If we now look at the functions of the two Outer Fire officials, they both act as protectors of the Heart in their midst, but each with a different emphasis. Though obviously closely associated with the Heart, they are the only officials to have functions which extend over the body as a whole, rather than being closely related to a particular organ within that body, as, for example, the Small Intestine is to the Heart. The Three Heater acts as the body's thermostat, keeping it at an even temperature. Its presence within the Fire element indicates its importance to the Heart, for its function is to maintain the warmth of the blood at a correct level to enable the Heart to pump it to each cell in the body. It also works hard at maintaining an even emotional temperature so that we blow neither too hot nor too cold in our relationships to others.
Its sister yin companion, the Heart Protector, is doing what its name suggests, acting as physical protection on the ramparts encircling the Heart at Fire's centre. I see the Heart Protector as patrolling these ramparts, sword in hand, preventing entry to those it feels might endanger the Heart. I like to think of the Heart Protector asking the Heart, "Is this person safe for you to love?", whilst the Small Intestine asks, "Is this person the right sort of person for you to love?".
Because the two sides of Fire have such different functions, they find their expression in different characteristics which we can observe in the people around us. Because all four officials form part of the Fire element, they have the same sensory signatures of colour, sound and smell, but I have come to see that the emotional imprint they give to those under their control differs quite markedly. When I am with somebody who is Outer Fire I therefore feel different from when I am with those who are Inner Fire. Perhaps I am particularly aware of this because Inner Fire, and particularly the yin Inner Fire official, the Small Intestine, is where the elements have imprinted me with their signature. And having observed myself closely for over 40 years, ever since I first encountered the concept of the elements, I know that my approach to life differs greatly from that of my fellow Outer Fire companions.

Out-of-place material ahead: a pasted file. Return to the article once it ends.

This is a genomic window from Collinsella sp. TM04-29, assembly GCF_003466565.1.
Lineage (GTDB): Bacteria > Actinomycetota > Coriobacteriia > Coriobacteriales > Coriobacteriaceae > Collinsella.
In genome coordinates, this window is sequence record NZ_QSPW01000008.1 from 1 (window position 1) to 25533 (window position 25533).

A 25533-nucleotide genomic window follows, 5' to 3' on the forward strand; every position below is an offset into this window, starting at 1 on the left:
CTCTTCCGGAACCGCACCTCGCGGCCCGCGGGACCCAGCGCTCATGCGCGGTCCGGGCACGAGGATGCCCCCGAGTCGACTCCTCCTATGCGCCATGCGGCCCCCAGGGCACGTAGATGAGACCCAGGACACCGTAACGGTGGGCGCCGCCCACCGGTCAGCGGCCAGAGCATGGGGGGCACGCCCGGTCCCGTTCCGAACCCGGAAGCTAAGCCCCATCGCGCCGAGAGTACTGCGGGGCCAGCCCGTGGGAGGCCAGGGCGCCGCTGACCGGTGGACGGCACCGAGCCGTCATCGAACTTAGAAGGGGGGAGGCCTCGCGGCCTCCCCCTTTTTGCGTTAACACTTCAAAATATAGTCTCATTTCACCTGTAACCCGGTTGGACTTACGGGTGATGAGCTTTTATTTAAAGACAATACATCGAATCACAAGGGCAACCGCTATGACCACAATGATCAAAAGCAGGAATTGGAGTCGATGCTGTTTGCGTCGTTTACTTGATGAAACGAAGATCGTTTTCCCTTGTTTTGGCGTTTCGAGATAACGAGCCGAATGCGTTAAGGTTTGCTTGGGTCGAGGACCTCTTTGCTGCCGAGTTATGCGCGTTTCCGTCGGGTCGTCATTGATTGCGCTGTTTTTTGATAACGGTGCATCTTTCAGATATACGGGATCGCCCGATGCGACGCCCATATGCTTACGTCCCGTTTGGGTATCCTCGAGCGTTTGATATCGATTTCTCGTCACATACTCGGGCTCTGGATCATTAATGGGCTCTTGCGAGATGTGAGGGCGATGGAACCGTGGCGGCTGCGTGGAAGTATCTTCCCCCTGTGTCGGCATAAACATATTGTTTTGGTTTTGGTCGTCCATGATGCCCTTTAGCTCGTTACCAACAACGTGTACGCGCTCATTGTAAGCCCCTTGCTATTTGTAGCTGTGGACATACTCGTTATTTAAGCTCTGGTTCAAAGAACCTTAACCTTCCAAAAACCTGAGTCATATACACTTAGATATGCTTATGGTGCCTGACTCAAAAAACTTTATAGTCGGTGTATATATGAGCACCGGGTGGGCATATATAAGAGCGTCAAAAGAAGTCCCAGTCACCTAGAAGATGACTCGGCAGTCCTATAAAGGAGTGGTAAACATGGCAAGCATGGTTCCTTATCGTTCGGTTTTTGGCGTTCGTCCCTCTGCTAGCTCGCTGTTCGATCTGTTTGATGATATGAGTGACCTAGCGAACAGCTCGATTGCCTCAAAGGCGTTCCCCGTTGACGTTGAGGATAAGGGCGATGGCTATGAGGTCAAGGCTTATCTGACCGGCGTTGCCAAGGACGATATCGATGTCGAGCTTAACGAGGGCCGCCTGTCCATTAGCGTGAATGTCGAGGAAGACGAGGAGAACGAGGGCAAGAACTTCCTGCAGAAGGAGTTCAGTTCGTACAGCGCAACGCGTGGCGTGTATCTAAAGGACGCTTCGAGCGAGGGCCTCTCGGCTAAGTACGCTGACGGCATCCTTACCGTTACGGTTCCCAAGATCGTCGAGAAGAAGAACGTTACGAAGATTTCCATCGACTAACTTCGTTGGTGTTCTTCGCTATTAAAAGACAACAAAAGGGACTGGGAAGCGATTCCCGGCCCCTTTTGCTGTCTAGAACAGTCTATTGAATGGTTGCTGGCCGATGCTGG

Since each of us is intimately acquainted with one particular element, our Guardian Element and its two officials, each of us is given the gift of understanding how that element manifests itself at a deep level if we work hard at observing ourselves in our interactions with others. In my case, I feel that I am fortunate in understanding the workings of the Fire element, and in particular of its Inner Fire aspect, the Small Intestine official, from a deeply personal point of view. I see it as being one of the reasons why my work as a five element acupuncturist developed in the way it did, particularly in relation to my writings and my teaching. It is the curiosity which underlies the Small Intestine's approach to life which stimulates all my thoughts, and leaves me dissatisfied until I have worked out to my satisfaction all the often puzzling dilemmas my practice confronts me with.
The Small Intestine's task is to sort through its thoughts and emotions to find solutions which it sees fit to pass through to the Heart. One of the ways I have therefore learnt to distinguish Inner from Outer Fire is often the puzzled look which I notice on my face, and on other Inner Fire faces, as we try to work out what we should be doing or feeling or saying. In a way, the whole of life can appear a puzzle to me, something I have all the time to unpick and piece together to make some of a sense, some kind of a whole. It is why, when I am writing things, as I am now doing, I am constantly correcting and amending what I have just written, draft after draft, until I am quite happy that my words describe the truth of what I am trying to say. I go through several handwritten and then typed drafts during this process, each draft the expression of the point at which my thoughts have reached, but each beckoning me to do more, often by cutting out extraneous words, sentences or even whole paragraphs, until I am happy with the final pared-down version.
It is often tiring for those with an Inner Fire person to follow the pattern of their thoughts, as these develop by fits and starts. For example, I often find myself correcting myself in mid-sentence and appearing to veer off sideways to express another thought.
By contrast, Outer Fire people show none of these hesitations, or stops and re-starts. Their thinking is not hampered by the need to get things absolutely right for the Heart, for they leave this task to their Inner Fire companions. Instead, they are much more articulate in expressing their thoughts, and therefore in many ways much easier to listen to, and certainly easier to be with. They have none of the kind of jitteriness I associate with my own relationships to others. Having the Three Heater as one of its officials, which has the function of maintaining warmth and harmony for the whole body, Outer Fire when in balance can be a very comfortable companion. it is eager to put the people it meets at their ease, because maintaining warm relationships is also one of its principal functions.
When in the presence of Outer Fire, we therefore often feel that we are at a party, happily enjoying ourselves with others. Inner Fire will express Fire's joy in shorter bursts, interspersed with often anxious moments when it is searching around for clues as to how it should react or what it should be doing. It is therefore not the easiest aspect of Fire to be in the presence of, often making others uneasy as they try to work out exactly how to react in Inner Fire's presence.
Over the years I have put together these useful pointers to the difference I feel between Inner and Outer Fire that five element acupuncturists may find useful in helping them develop their diagnostic skills.